After a couple of liesurly hours of peddling, I found my self in the City of Onalaska, and the sign advertising Tequila’s Mexican Restaurant called out for me to stop and feast on some Mexican food, so I did.  I ordered a vegetarian fajita of tomatoes, mushrooms, peppers, broccoli, and carrots served with rice, beans, lettuce and some tortillas.  Before the meal came I gorge myself on some tasty salsa and nachos.  And they served me one of the largest glasses of orange juices with no ice – my favorite beverage to drink.  While I was eating, a gathering of 60 something year old Onalaska women began to fill the three tables next to mine.  All the 6 or 7 women appeared to be about the same age and have similar short cropped hair cuts.  It was difficult to listen in on their conversation but it seemed to range from a debate on whether or not some woman convicted of a heinous crime should get the death penality or would it be better for her to spend her life in a cell, too how would win the latest TV dance compition, to the latest Detroit Tiger baseball game.  They all had margaritas to drink and must be regulars and the waiter seemed to be pretty familiar with the women.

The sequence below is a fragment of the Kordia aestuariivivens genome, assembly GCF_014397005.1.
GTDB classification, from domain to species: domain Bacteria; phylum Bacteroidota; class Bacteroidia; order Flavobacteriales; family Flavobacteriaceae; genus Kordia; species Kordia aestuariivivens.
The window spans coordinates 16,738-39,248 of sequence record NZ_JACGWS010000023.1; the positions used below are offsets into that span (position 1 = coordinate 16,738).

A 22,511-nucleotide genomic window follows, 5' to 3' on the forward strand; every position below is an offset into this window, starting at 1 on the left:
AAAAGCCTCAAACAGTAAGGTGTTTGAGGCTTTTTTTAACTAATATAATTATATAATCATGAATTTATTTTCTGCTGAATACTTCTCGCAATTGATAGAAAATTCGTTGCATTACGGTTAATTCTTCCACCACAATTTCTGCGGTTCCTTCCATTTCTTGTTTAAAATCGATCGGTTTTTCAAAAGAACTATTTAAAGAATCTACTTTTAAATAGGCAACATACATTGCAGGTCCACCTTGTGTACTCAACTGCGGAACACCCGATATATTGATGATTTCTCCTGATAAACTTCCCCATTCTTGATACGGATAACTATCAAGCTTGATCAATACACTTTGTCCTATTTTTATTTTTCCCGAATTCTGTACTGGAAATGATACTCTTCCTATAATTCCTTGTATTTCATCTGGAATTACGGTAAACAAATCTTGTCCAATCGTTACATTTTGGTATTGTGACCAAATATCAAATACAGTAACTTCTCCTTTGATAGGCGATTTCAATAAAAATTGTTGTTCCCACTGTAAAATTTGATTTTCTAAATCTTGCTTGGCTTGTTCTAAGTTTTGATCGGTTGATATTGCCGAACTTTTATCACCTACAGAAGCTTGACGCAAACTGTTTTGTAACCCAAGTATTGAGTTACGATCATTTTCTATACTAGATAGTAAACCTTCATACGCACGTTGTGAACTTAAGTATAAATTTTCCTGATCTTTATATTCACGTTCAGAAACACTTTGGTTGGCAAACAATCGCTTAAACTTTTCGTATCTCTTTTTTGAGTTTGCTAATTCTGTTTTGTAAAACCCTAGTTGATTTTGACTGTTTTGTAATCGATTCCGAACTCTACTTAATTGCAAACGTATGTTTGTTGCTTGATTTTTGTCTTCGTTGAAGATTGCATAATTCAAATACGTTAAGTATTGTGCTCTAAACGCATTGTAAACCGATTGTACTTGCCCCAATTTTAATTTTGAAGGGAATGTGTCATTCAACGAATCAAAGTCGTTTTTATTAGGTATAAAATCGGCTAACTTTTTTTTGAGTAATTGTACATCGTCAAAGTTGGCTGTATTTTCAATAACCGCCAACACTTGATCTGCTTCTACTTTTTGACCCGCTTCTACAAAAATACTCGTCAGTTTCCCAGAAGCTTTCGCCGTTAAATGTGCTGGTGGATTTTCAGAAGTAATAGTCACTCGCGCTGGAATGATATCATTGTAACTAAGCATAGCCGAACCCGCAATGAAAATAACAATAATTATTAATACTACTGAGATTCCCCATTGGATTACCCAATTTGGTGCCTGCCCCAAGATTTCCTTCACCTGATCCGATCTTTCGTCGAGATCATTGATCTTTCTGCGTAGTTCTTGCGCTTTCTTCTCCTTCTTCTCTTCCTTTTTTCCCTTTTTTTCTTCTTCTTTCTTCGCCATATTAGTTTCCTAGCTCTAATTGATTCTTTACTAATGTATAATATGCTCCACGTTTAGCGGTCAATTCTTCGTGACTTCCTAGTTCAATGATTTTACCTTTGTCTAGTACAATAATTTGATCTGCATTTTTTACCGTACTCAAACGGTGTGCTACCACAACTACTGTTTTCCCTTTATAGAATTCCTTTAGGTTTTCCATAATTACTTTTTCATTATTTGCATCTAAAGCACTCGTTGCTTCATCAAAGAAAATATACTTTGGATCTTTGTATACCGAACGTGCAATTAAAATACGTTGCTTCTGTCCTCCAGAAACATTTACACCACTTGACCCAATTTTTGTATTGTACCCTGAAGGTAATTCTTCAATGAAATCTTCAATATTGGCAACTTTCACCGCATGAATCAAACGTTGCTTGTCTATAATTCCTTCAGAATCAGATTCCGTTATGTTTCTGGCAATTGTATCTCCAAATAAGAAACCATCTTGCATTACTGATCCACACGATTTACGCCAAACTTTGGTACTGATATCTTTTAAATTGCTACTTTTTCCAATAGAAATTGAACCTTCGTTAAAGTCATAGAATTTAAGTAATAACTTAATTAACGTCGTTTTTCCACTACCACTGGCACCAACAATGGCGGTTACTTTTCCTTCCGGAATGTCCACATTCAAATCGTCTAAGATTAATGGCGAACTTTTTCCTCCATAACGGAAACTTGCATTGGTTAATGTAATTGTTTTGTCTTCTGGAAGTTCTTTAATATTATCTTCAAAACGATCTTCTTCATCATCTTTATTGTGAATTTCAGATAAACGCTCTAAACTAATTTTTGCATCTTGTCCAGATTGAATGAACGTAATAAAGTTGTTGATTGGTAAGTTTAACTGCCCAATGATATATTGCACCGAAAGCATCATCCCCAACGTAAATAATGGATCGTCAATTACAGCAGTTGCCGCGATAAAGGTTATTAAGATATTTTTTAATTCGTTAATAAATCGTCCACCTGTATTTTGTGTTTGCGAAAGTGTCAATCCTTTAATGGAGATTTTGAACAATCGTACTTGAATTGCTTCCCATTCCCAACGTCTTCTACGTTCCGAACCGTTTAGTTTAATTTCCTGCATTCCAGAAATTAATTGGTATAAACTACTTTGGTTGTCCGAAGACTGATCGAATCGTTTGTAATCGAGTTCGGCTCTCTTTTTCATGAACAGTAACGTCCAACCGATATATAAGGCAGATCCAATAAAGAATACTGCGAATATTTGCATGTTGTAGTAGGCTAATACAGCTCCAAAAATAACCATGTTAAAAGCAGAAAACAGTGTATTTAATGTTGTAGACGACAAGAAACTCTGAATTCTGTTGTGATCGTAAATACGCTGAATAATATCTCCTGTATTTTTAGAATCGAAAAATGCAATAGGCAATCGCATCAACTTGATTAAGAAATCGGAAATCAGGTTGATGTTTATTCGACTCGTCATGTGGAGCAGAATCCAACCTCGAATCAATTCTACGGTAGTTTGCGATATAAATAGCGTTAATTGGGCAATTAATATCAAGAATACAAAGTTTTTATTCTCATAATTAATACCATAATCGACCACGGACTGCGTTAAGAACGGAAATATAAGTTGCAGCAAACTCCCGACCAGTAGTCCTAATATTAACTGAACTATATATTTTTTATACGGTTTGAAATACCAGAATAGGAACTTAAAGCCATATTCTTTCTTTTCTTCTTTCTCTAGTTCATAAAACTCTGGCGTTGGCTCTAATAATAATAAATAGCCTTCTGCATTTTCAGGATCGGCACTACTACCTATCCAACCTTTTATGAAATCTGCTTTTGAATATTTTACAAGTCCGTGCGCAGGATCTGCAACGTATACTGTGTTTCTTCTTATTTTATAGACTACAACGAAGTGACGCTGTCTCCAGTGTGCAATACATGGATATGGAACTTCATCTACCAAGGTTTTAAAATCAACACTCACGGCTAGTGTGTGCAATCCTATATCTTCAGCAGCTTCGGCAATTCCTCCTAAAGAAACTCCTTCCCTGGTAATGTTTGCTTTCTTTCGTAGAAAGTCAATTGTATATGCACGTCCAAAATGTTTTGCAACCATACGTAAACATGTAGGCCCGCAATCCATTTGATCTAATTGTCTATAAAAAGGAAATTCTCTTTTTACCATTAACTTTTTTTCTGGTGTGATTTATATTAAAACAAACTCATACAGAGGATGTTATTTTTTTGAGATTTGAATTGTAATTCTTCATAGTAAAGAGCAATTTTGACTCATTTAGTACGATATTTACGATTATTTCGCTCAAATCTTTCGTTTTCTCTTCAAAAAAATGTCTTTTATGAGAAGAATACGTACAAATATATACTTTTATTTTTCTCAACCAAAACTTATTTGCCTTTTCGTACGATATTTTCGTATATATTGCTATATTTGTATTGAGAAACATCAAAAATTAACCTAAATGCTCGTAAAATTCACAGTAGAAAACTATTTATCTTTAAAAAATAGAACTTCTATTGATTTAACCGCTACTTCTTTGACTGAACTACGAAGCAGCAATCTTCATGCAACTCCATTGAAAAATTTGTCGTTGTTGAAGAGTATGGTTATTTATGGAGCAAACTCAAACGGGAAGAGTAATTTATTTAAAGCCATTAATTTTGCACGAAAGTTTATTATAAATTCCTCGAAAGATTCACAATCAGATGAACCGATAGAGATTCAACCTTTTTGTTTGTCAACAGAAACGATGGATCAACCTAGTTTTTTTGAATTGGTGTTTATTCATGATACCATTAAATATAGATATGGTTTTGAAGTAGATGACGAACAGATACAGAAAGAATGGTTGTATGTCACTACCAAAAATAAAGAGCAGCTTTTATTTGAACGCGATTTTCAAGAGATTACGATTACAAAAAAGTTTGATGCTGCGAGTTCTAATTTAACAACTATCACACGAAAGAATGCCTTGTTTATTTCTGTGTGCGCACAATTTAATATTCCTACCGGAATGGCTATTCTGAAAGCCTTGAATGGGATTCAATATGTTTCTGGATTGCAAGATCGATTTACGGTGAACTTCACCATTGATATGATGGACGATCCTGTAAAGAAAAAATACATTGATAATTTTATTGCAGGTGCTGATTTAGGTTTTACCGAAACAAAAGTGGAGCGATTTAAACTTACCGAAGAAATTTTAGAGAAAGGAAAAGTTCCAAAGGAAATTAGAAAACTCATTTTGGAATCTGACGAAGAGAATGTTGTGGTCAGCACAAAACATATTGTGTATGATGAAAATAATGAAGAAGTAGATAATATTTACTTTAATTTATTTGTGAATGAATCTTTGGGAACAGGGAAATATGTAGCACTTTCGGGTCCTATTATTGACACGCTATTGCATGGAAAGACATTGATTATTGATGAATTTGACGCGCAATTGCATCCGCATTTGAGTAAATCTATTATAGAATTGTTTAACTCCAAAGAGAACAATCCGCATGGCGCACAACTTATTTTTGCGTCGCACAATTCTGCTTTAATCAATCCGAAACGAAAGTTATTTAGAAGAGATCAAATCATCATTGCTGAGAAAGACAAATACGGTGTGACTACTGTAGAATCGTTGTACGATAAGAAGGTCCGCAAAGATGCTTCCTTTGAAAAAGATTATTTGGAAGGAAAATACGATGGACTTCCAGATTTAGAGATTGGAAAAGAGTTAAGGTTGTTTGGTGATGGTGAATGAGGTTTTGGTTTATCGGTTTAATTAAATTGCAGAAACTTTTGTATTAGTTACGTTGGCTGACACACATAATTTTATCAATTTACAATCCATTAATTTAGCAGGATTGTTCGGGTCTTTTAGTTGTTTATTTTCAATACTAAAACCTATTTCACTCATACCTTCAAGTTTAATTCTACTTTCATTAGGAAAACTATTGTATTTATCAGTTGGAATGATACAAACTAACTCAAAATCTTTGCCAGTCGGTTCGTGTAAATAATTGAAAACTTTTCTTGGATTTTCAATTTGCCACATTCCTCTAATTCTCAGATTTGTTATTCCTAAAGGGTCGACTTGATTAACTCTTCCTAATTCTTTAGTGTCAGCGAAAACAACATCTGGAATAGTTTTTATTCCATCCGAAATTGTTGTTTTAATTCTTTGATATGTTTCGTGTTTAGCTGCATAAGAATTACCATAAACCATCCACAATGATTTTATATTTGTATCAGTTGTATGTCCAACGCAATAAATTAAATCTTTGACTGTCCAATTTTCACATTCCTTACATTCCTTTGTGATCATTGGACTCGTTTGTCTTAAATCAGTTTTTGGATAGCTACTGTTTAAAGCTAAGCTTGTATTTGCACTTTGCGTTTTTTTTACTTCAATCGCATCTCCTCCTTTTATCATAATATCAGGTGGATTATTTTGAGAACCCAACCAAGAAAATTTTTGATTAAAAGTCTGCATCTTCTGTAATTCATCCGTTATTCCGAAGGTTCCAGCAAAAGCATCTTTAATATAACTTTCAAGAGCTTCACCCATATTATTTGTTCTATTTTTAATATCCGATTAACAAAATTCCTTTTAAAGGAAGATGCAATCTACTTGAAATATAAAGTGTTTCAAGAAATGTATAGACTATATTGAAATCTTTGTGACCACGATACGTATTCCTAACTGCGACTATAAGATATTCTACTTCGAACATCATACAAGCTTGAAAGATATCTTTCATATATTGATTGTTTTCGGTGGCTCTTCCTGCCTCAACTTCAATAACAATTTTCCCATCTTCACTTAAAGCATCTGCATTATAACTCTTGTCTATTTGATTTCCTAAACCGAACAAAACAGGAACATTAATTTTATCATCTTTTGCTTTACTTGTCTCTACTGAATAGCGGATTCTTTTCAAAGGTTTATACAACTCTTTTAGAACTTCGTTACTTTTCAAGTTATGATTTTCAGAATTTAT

Feeling extremely full, I waddled back on to my bike and started peddling up Highway 35, and soon came across a Salvation Army Thrift Store.  I decided to stop in and see if I could exchange the old flannel shirt I found along the Great River Trail yesterday, with something a bit more stylish, lighter and weight, and less mildowy smelling.  I also wanted find  another tee shirt and some shorts for backups.  So I found some bargains and traded in my old shirt, then
as I got in to La Crosse, I started looking for a bike shop.  I had wanted to find someone to try and fix the problem I was having with my middle range gears slipping on me.  I asked several people for assistance if find the shop, and came across congress man Ron Kind talking to someone on the side of the street.  I debated asking him for directions, but is sounded like he was engaged in some kind of serious political discussion, so passed him by. 

Eventually I found Smith’s Cycle shop, and the repairman was good enough to take my bike and and hopefully make some adjustments.  And then he was kind enough to not even charge me for his work.  I did however feel obliged to purchase something, so picked up a headlight to replace the one I brought with the shorted out in the rain, and a yellow reflective triangle to strap to the back of my bike to avoid angry men who drive red trucks.  And then I headed south through La Crosse, stopping of course to admire the world largest six pack of beer at the La Crosse Brewery, and then to take some pictures of the Gunderson Lutheran Hospital, which is the birthplace of my youngest daughter.